Banking the Unbanked:
Unbanked or underbanked people include all those who do not have any account with banks or indulge in financial transactions independent of banks. The National Survey of Unbanked and Underbanked Households conducted by the Federal Deposit Insurance Corporation revealed that almost 33% of the US population was unbanked or underbanked in 2013. Twenty percent of the households had negative or zero property, and a major chunk of the population, summing up to 25 million people, had low credit score.
The direct implication of being unbanked, underbanked, or having a low credit score is dissociation from the US financial structure. They are not able to avail any kind of financial services during buying homes. Although lending organizations, till a few years back, did not take any prior interest in this section of the people, initiatives are now directed at banking the unbanked and potential borrowers with low credit scores.
Business Loan origination software, with their automated verifications, are normally conditioned to reject people with low credit scores. A score of 500 or less indicates poor credit qualification. Before starting the lending process, bankers should educate customers with low credit scores, helping them to appreciate the various aspects within a mortgage plan. They should analyze the reasons why the potential client has a low credit score, and if it can be brought under control.
Clients with poor credit scores are eligible for government-insured FHA loans, where the norms of approval are quite lenient. However, if lenders find acute problems associated with credit worthiness, then no FHA loans are issued. Applications for loans are usually run through Fannie Mae’s or Freddie Mac’s automated underwriting system. If the automated system does not approve the applications, then lending organizations should go through them manually to find out the reasons of rejections.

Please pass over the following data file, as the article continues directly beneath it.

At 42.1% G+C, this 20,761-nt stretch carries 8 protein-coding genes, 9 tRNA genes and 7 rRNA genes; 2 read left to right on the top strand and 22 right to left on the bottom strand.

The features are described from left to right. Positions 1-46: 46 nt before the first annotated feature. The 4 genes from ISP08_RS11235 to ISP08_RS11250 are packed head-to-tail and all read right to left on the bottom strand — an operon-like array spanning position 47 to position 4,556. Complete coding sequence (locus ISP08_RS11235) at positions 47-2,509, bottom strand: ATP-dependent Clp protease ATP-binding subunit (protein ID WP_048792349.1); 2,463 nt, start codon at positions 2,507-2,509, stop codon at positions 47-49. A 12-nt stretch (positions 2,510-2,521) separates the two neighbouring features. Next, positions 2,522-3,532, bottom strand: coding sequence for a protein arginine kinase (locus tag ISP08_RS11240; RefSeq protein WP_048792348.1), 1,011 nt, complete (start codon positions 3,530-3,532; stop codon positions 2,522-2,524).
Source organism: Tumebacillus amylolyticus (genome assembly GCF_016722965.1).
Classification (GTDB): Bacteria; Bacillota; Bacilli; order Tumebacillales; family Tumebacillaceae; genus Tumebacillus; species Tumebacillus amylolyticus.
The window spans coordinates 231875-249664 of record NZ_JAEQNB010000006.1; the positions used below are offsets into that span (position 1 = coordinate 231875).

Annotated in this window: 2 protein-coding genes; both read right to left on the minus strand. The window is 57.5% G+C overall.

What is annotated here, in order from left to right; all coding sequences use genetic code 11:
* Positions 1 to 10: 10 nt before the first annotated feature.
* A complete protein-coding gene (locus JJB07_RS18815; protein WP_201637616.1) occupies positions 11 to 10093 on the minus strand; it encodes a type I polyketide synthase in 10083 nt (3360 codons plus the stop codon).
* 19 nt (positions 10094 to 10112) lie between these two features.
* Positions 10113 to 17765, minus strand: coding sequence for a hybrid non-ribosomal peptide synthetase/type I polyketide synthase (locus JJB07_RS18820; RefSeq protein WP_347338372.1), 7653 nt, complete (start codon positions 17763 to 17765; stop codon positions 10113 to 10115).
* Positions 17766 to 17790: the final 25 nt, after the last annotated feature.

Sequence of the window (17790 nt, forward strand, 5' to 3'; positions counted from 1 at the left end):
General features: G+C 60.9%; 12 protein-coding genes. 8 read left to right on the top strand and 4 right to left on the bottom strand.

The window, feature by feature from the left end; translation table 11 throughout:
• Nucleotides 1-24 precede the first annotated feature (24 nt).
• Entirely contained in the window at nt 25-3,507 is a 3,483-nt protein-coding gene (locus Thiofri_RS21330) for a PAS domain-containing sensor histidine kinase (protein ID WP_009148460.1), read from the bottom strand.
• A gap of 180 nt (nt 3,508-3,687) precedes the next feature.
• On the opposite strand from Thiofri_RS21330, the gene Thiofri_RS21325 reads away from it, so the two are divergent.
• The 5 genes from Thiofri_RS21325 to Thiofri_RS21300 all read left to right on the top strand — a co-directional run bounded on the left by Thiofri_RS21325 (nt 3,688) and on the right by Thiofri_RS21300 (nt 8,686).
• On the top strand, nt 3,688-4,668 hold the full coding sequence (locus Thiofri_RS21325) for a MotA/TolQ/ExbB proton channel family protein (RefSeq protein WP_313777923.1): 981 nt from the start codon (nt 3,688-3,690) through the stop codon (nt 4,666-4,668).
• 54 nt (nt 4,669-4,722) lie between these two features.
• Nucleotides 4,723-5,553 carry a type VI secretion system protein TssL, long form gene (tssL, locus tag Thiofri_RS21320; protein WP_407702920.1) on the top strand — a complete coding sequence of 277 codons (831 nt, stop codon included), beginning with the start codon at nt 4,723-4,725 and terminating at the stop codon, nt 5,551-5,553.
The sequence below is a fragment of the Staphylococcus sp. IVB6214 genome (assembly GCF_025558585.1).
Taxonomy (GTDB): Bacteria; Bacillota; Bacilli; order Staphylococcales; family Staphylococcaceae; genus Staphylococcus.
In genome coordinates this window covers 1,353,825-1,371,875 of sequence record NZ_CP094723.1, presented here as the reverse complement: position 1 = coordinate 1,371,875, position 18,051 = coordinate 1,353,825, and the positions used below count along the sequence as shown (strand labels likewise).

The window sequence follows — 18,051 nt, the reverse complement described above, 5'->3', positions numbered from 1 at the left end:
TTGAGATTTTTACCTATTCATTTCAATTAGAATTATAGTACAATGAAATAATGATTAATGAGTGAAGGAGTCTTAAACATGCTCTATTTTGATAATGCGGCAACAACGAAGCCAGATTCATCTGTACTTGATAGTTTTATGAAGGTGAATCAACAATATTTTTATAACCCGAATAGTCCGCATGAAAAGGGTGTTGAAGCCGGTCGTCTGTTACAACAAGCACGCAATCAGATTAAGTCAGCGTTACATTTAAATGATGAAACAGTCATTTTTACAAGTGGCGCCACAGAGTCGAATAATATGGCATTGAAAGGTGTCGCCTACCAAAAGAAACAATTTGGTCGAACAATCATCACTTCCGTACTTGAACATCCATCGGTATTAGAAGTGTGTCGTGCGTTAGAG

To estimate the financial credibility of a potential borrower with low credit score, banks are now going through non-traditional ways, which include payment of rent and utility services by the borrower. Lending institutions are verifying if the person has paid rent and utility bills sincerely over the last twelve months. Another method being used to counterbalance the effect of low credit standing is letting the borrower make a down payment of a large sum of money, generally 20% or more.
While these developments reshape the process of finding customers, automation and alert systems will make the process of adapting a smooth one. Banks restricted to specific regions or a few local borrowers on the other hand, don’t feel the need for IT transformation right now. But things are likely to change once their growth achieves momentum.
Waiting in the wings is a new type of technology which can transform the way banks build relationships with people. Whether high-end customers or just someone looking for a small one-time loan, cloud computing has paved the way to engage customers in the right way every time. Automation in banking CRM software and cloud connectivity are helping lenders achieve exactly what they need for pin-point accuracy when it comes to prospecting and customer service. Catering to people’s need also involves drawing their attention, especially in a market riddled with various offers and benefit schemes. They key to success and being renowned as an all-inclusive banker is a dream most financial management teams share. As a result, banking automation needs more attention and early adoption can make you a game changer in the industry.